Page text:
Anyway. Back to the story.

Moab campsite

Joy and I woke up just about the same time that the sun started to rise above the rocks and peak into our tents. I’ve said it before and I’ll say it again: this campsite is the BUSINESS…

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The 2014 Bucket List

I just HAD to interrupt the continuing story of my 2013 National Parks Road Trip for this —

Check out: Buzzfeed’s Astounding Backpacking Trips All Over The World

Torres Del Paine perfection

Torres Del Paine perfection

GAWDAYM. I really, really wish I wasn’t in school sometimes. And…I wish I was married to some rich guy who also likes to travel. RICH MEN, COME TO ME.

So as I’ve gotten older, I’ve been debating all the things I want to do now while I’m free as a bird (albeit in debt) and single (and childless – which may be forever, or not…)

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Utah Road Trip Diaries: Camping, Kayaking, and A Lot of Great Stuff in Moab

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After leaving Capitol Reef National Park, we stopped by a local restaurant at the intersection of two main highways that claimed to have some of the “best food” around. It was aiite (I guess their great personalities and effort make up for it). Outside on the patio, we ate our sandwiches and talked to two guys that were on a similar national parks road trip for the past few months. We were incredibly envious. They made it to the Grand Canyon too (my dad kept texting me fire updates and weather reports about Arizona, saying it was like 124 and 126 degrees out there, so we avoided that whole state in general). AND they actually saw bighorn sheep! One of the guys was like, “Yeah, he was a daddy sheep, looking at us all mean-like because he had a baby sheep behind him”. Sounded more like a protective bighorn mama sheep.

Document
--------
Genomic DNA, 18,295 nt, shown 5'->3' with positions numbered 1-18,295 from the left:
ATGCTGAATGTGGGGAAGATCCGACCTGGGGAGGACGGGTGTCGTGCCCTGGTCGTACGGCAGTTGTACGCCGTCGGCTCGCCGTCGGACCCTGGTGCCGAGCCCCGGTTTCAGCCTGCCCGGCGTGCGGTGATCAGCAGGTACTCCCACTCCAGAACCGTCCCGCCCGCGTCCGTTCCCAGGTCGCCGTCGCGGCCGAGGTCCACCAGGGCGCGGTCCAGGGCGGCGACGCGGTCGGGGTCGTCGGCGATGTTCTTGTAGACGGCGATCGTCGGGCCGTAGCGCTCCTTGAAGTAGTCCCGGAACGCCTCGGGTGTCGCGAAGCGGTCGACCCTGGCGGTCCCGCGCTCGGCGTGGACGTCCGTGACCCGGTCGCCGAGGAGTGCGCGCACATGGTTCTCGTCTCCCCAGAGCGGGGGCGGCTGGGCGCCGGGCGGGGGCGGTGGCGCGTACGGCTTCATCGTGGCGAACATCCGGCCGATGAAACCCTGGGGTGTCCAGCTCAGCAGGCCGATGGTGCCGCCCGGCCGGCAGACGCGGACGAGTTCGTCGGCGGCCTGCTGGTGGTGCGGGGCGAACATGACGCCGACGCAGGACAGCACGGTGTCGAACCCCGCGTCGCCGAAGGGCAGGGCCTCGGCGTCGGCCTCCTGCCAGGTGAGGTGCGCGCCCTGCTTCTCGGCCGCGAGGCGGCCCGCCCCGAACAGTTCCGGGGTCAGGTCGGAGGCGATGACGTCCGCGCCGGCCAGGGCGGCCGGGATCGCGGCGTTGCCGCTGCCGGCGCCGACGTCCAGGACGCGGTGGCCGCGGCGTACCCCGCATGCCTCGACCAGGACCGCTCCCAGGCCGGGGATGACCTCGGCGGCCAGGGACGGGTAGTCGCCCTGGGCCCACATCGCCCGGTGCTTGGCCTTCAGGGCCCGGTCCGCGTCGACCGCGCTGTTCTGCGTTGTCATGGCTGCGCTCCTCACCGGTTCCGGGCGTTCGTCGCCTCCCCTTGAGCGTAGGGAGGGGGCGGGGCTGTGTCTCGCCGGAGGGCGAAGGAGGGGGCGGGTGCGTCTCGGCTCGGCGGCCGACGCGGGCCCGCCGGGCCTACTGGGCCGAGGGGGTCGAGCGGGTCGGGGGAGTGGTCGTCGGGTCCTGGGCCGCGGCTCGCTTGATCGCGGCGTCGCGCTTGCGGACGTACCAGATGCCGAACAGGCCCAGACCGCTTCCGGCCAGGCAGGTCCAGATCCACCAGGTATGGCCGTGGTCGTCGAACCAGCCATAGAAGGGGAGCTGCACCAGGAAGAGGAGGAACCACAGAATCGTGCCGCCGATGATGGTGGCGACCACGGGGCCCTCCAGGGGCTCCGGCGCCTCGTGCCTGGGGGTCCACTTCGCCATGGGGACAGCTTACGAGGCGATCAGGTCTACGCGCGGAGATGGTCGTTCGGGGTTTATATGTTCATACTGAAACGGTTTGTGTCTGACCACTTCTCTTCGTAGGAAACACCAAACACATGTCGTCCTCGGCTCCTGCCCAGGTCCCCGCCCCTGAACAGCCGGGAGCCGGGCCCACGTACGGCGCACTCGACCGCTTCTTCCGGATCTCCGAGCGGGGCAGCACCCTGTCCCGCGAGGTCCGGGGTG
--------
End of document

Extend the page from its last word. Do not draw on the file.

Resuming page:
As we drove on we continued to see more signs saying “America’s Scenic Highways”. And goddamn, it was truethe land looked fucking AMAZING. Tall, brick-red and dark-colored rock formations surrounded the land around the road. It was almost unreal.

IMG_1581-155The only problem was that we had been going in the wrong direction for quite some time now (and we were almost out of gas, with no stations around for miles). We actually drove to the border of the Glen Canyon National Recreation Area (also near Natural Bridges) instead of going north towards Moab. We were so SAD to have to turn around (I’ve seen tons of photos of Glen Canyon in Backpacker magazine, and I have to say that it’s definitely a top priority on my next road trip. It looks stunning out there!)